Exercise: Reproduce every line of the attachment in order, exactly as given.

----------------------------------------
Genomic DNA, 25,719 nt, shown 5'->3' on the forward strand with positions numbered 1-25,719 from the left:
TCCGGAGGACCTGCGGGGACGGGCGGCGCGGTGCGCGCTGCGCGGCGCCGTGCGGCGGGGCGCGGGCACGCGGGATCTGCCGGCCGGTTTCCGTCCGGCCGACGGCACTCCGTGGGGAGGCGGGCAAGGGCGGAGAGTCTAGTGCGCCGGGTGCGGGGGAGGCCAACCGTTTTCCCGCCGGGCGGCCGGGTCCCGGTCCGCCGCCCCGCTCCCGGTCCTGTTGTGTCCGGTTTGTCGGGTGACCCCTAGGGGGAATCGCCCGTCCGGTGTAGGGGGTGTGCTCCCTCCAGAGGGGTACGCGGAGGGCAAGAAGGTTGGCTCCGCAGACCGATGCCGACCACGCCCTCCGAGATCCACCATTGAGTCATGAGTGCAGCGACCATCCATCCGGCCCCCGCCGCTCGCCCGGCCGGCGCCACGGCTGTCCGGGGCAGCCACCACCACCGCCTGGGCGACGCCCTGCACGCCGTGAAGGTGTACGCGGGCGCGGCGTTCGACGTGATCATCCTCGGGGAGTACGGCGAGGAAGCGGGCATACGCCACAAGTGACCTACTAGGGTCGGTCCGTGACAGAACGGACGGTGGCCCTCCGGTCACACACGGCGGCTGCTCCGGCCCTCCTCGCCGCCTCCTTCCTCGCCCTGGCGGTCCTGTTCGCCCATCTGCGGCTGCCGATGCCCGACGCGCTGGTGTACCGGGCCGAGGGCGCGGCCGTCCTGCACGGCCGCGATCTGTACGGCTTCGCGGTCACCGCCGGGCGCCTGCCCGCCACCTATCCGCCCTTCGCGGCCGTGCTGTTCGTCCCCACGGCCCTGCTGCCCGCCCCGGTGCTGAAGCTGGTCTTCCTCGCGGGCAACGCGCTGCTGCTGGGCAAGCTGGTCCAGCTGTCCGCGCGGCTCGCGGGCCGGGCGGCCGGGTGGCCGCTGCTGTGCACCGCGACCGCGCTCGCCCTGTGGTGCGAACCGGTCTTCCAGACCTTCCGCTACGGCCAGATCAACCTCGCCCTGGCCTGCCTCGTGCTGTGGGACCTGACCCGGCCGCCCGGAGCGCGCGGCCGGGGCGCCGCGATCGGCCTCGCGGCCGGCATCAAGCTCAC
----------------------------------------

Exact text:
Genomic DNA, 25,719 nt, shown 5'->3' on the forward strand with positions numbered 1-25,719 from the left:
TCCGGAGGACCTGCGGGGACGGGCGGCGCGGTGCGCGCTGCGCGGCGCCGTGCGGCGGGGCGCGGGCACGCGGGATCTGCCGGCCGGTTTCCGTCCGGCCGACGGCACTCCGTGGGGAGGCGGGCAAGGGCGGAGAGTCTAGTGCGCCGGGTGCGGGGGAGGCCAACCGTTTTCCCGCCGGGCGGCCGGGTCCCGGTCCGCCGCCCCGCTCCCGGTCCTGTTGTGTCCGGTTTGTCGGGTGACCCCTAGGGGGAATCGCCCGTCCGGTGTAGGGGGTGTGCTCCCTCCAGAGGGGTACGCGGAGGGCAAGAAGGTTGGCTCCGCAGACCGATGCCGACCACGCCCTCCGAGATCCACCATTGAGTCATGAGTGCAGCGACCATCCATCCGGCCCCCGCCGCTCGCCCGGCCGGCGCCACGGCTGTCCGGGGCAGCCACCACCACCGCCTGGGCGACGCCCTGCACGCCGTGAAGGTGTACGCGGGCGCGGCGTTCGACGTGATCATCCTCGGGGAGTACGGCGAGGAAGCGGGCATACGCCACAAGTGACCTACTAGGGTCGGTCCGTGACAGAACGGACGGTGGCCCTCCGGTCACACACGGCGGCTGCTCCGGCCCTCCTCGCCGCCTCCTTCCTCGCCCTGGCGGTCCTGTTCGCCCATCTGCGGCTGCCGATGCCCGACGCGCTGGTGTACCGGGCCGAGGGCGCGGCCGTCCTGCACGGCCGCGATCTGTACGGCTTCGCGGTCACCGCCGGGCGCCTGCCCGCCACCTATCCGCCCTTCGCGGCCGTGCTGTTCGTCCCCACGGCCCTGCTGCCCGCCCCGGTGCTGAAGCTGGTCTTCCTCGCGGGCAACGCGCTGCTGCTGGGCAAGCTGGTCCAGCTGTCCGCGCGGCTCGCGGGCCGGGCGGCCGGGTGGCCGCTGCTGTGCACCGCGACCGCGCTCGCCCTGTGGTGCGAACCGGTCTTCCAGACCTTCCGCTACGGCCAGATCAACCTCGCCCTGGCCTGCCTCGTGCTGTGGGACCTGACCCGGCCGCCCGGAGCGCGCGGCCGGGGCGCCGCGATCGGCCTCGCGGCCGGCATCAAGCTCAC